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Are Social Care and Social Work Ready for e-Professionalism on Twitter? – A #SWSCmedia #SocialMedia debate series – 08-May-2012 – #Social #Media #Socmed


Considering the rapid expansion of social media and its’ impact on policies, services and “everyday life”, this is the first of a series of debates on the effects of social media in social care and social work.

In today’s debate we shall focus on  e-professionalism and Twitter as well as its implications for social care and social work.

Twitter has over 225,000,000 users and is adding nearly 500,000 users daily. Twitter is a highly conversational medium and is further changing our notion of connectedness and the way we maintain our relationships, relate to one another, and keep up-to-date with information, news and various developments.

From blogs to news channels, from various conferences to universities, and from individuals to different organisations use Twitter to keep in touch and communicate with others.

Therefore, in today’s debate / Twitter Chat we wish to explore the following questions:

  • What are some of the ways Twitter can be used by professionals and organisations?
  • How can/will Twitter transform social care and social work?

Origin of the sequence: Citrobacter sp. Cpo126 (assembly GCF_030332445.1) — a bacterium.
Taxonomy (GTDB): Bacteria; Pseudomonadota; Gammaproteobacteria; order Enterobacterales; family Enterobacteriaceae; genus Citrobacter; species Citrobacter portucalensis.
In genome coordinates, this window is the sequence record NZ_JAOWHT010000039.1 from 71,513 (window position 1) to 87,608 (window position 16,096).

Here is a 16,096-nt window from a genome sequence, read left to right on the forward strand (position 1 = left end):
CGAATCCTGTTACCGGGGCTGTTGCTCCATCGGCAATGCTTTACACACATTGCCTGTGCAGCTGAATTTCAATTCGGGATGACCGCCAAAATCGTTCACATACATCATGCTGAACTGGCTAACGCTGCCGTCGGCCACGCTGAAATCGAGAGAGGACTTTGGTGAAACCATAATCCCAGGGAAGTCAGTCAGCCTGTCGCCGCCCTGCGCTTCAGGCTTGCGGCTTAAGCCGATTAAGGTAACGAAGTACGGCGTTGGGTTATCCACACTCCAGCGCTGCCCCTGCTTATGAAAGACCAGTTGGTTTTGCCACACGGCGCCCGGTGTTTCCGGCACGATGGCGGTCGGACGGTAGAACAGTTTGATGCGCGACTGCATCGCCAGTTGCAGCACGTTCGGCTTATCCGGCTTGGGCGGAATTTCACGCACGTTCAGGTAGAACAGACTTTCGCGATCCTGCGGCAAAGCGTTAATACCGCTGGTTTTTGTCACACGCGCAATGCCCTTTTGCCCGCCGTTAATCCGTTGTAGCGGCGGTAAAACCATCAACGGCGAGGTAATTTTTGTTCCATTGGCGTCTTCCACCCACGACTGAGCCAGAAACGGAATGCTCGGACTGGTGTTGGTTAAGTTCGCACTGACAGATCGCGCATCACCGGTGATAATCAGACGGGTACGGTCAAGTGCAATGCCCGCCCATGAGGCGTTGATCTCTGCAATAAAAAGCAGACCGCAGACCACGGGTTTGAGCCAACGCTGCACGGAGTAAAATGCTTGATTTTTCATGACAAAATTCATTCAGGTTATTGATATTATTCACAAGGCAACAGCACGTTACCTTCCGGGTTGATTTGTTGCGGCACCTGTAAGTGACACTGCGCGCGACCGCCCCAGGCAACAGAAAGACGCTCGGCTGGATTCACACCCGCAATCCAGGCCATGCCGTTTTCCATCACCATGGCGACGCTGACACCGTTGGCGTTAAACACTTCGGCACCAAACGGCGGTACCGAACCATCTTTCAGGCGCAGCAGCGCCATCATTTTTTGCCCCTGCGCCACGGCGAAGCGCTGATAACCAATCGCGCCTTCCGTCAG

• What are differences and similarities between online and offline engagement?
  • What is e-professionalism? and how does it apply to Twitter?
  • Are social care and social work ready for e-professionalism?
  • Social media is not all positive, how do you deal with internet trolls?
  • How do you manage privacy and what do you consider appropriate examples of social care engagement on Twitter?
  • What are the pros and cons of using an anonymous account versus own identity on Twitter for social work and social care professionals?
  • Can social care and/or social work professionals discuss work related issues on Twitter?
  • How do you use Twitter in your work? personally? professionally?

Join us @SWSCmedia today 8:00 PM London / 3:00 PM New York when we examine these and other questions relating to e-Professionalism in Social Care and Social Work.

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